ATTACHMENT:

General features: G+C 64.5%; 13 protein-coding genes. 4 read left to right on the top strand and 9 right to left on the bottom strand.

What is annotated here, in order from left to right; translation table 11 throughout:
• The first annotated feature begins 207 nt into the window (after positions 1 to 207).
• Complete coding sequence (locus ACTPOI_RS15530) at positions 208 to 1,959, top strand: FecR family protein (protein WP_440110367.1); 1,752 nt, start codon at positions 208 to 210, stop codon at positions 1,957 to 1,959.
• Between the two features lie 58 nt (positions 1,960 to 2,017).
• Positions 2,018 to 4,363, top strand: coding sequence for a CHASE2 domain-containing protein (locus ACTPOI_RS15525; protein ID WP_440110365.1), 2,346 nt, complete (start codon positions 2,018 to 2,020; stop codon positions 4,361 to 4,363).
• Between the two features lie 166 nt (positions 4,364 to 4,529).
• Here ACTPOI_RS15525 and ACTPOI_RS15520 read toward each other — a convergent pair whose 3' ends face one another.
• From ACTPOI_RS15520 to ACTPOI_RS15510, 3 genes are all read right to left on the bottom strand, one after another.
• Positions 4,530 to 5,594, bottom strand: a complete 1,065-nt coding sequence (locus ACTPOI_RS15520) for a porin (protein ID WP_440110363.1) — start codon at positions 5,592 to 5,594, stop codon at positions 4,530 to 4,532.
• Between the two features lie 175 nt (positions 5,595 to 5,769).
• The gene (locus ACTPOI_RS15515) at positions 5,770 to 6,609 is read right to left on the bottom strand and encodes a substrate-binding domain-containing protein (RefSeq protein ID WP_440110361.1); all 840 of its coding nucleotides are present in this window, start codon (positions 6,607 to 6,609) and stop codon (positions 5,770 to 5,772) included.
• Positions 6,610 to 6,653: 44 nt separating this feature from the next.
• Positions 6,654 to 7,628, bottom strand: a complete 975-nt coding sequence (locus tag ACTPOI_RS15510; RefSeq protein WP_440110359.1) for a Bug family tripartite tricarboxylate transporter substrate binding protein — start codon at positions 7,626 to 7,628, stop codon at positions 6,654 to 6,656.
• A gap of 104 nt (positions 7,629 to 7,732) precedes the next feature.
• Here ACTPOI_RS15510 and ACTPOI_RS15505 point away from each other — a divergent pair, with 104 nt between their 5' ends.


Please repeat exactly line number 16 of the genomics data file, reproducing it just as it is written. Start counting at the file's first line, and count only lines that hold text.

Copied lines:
• Here ACTPOI_RS15510 and ACTPOI_RS15505 point away from each other — a divergent pair, with 104 nt between their 5' ends.